Table of Contents

Organized chaos, a.k.a., an easier way to find specific topics.

I write about several different topics, but the most common subject areas are:

  1. Parenting
  2. ADHD and Neurodiversity
  3. Education and Child Advocacy
  4. Disabilities
  5. Psychology and Mental Health

My Recommended Readings:

My Reading Recommendations — the best and most informative books about ADHD & Parenting

Stories about Parenting and Childhood

The Benefits of Wondering Out Loud

Lucky versus Unlucky Behaviours

Preparing for Back to School

Me and My Mini-Me

Stop Calling Children Defiant

Set your Child up for Summer Camp Success

Why I’m Actually Okay with My Son Calling Me Out

Power Trips Lead to Power Struggles

Pandemic Parenting: Am I Doing This Right?

Helping Your Child Thrive During Remote Learning

The Power of Validation

Help with Challenging Behaviour in Children

My ADHD 2e Booklist

Positive Parenting and the Perils of Punishment

Kinder, More Effective Alternatives to Punishment

Punishing Unwanted Behaviour Just Makes it Worse

Punishments Don’t Teach Skills

Punishment Does Not Work

Stories About Neurodiversity and Mental Health

What is Neurodiversity?

My Fellow ADHDers: We Do Not Struggle With Object Permanence

How Executive Functions Matter in Daily Living

ADHD and Comorbid Conditions

Support Needs, Not Labels

Clumsy, or is it ADHD?

ADHD Medication Trials

Discovering My Neurodiversity Helped Me Rediscover My Passion

Loud Introverts Unite (Social Anxiety and Sensory Processing Sensitivity)

And Then There Were 2(e): My Journey of Self-Discovery

ADHD Qualities of a Successful Entrepreneur

Code Switching and Masking

Impulsivity: It’s a Neurodivergent Thing.

ADHD Puts us at Greater Risk for Addictions

Why Camping is So Good for my ADHD Brain

ADHD, Actually: The Struggle is Real

My ADHD was Misdiagnosed as a Personality Disorder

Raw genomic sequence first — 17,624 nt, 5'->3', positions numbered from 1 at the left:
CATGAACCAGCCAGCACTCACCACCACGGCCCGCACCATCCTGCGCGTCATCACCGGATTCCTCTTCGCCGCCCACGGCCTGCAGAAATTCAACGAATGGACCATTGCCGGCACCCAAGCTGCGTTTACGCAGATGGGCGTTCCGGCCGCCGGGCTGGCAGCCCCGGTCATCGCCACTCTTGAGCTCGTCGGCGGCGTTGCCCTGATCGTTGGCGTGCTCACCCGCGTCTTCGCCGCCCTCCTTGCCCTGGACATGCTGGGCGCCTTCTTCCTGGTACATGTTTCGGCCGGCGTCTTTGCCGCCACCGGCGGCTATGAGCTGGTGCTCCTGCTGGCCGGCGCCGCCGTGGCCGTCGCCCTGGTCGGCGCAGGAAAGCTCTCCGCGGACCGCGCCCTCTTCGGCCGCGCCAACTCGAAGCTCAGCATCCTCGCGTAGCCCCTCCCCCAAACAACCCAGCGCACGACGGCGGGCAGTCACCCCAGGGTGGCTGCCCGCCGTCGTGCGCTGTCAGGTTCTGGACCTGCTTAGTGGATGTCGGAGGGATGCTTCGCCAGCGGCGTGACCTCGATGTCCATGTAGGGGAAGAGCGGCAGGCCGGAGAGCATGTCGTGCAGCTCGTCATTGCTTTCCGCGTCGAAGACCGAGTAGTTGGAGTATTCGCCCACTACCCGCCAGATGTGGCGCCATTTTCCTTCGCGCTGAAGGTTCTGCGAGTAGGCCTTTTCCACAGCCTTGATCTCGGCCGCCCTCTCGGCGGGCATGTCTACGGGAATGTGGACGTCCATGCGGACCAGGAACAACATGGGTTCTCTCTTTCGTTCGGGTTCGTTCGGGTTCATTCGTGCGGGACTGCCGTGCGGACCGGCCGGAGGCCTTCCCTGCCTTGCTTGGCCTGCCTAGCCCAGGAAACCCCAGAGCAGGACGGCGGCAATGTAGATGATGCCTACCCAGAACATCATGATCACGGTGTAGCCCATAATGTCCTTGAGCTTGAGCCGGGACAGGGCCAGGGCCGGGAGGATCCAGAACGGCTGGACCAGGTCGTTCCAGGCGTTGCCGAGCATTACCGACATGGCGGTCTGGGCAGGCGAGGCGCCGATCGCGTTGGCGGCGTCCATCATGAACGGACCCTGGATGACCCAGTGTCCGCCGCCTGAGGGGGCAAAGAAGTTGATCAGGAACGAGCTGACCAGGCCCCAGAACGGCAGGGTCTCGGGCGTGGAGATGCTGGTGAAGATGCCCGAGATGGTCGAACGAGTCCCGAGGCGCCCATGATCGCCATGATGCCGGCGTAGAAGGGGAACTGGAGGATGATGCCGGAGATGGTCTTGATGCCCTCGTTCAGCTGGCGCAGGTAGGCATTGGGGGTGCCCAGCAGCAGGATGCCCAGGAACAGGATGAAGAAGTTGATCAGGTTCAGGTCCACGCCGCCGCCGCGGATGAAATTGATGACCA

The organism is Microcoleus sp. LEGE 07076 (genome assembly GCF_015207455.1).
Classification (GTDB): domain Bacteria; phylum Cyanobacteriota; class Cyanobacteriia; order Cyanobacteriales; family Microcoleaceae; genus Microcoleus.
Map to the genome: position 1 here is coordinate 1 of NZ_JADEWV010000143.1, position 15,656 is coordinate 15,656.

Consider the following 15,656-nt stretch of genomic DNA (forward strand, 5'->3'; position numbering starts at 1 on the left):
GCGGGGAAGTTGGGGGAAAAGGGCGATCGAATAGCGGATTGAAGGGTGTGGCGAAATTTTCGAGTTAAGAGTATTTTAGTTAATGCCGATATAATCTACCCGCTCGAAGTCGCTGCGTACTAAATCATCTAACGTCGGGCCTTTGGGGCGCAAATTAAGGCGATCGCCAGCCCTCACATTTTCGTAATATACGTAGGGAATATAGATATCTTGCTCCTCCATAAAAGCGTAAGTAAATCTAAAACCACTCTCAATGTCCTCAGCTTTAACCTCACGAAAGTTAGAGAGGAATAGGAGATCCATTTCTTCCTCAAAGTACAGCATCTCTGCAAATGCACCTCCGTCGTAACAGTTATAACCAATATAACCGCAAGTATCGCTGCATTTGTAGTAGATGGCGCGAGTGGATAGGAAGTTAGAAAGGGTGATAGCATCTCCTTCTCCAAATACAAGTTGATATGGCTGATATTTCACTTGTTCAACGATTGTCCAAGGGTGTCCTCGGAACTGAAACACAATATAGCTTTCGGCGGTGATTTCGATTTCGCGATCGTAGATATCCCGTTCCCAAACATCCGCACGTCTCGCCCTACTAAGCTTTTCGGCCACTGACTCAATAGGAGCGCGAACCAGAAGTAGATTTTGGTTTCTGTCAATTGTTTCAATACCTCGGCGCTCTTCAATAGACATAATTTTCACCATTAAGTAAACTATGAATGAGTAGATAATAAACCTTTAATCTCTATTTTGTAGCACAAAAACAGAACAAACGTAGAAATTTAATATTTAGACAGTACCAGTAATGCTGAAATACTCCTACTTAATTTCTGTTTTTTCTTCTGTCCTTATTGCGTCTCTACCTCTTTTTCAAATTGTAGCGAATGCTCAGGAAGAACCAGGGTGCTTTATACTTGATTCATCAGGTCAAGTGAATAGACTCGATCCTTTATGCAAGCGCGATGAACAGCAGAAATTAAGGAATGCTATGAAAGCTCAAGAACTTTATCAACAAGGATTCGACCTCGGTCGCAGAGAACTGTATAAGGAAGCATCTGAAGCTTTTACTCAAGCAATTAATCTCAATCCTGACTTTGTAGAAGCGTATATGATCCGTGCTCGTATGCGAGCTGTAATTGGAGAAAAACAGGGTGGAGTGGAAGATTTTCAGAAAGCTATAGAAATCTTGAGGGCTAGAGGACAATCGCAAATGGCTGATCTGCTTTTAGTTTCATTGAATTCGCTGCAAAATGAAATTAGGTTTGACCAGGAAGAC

I was Masking for So Long, I Lost Myself

The Five Stages of Diagnosis

Why Rejection is More Painful with ADHD

The History of ADHD

ADHD: Justice Warriors

Stereotypes Harm Children with ADHD

ADHD: The Good, The Bad, and The Ugly

A Diagnosis is More Than Just a Label

My Child was Just Diagnosed, Now What?

Myths and Misconceptions About ADHD

It’s My First Time… Neuroqueering

My ADHD 2e Booklist

Photo by Clay Banks on Unsplash

Education and Child Advocacy Stories

Behaviour Management Programs are Out-Dated and Ableist

Back to School: The Final Count Down

Suspensions do More Harm than Good

Inclusion Benefits ALL Students

Support Needs, Not Labels

Lucky versus Unlucky Behaviours

How to be an Effective Advocate for your Child

Preparing for Back to School

Treating Your Child’s ADHD Has Nothing To Do With School

What “Inclusive Education” Really Means

Cultivating Inclusive Classrooms

Planning for Neurodiverse Students

Helping Your Child Thrive During Remote Learning

Is Your Child’s IEP Unintentionally Useless?

Thinking Outside the Box: Challenging the Status Quo

What To Do When The School Keeps Calling

Is Your Child Struggling While Their School Denies Services?

Gifted Education IS Special Education

Children with Disabilities are NOT an Afterthought

Local Education Policy Stories

Manitoba Education Needs Stronger Legislation

Manitoba Education’s SSP Handbook Needs An Upgrade

Disabilities and Advocacy

Have Hearing Aid, Will Travel

Everything is on a spectrum

New*: Psychology

How Executive Functions Matter in Daily Living

ADHD and Comorbid Conditions

This is (probably) not an exhaustive list, to see all of my stories, please follow me at

© Jillian Enright

About Me — Jillian

Join Medium

If you join medium, as a member you’ll get access to unlimited reads for only $5 each month. If you use my referral link, I’ll earn a very small commission.

Click here to visit my referral page.

Published by Neurodiversity MB

Jillian has Child and Youth Work diploma as well as a BA in Psychology. Jillian worked on the front lines of Social Services agencies from 2003 - 2012. Jillian has taken numerous continuing education courses and has attended various workshops focused on supporting neurodiverse children, in particular children with ADHD.

Leave a Reply

%d bloggers like this: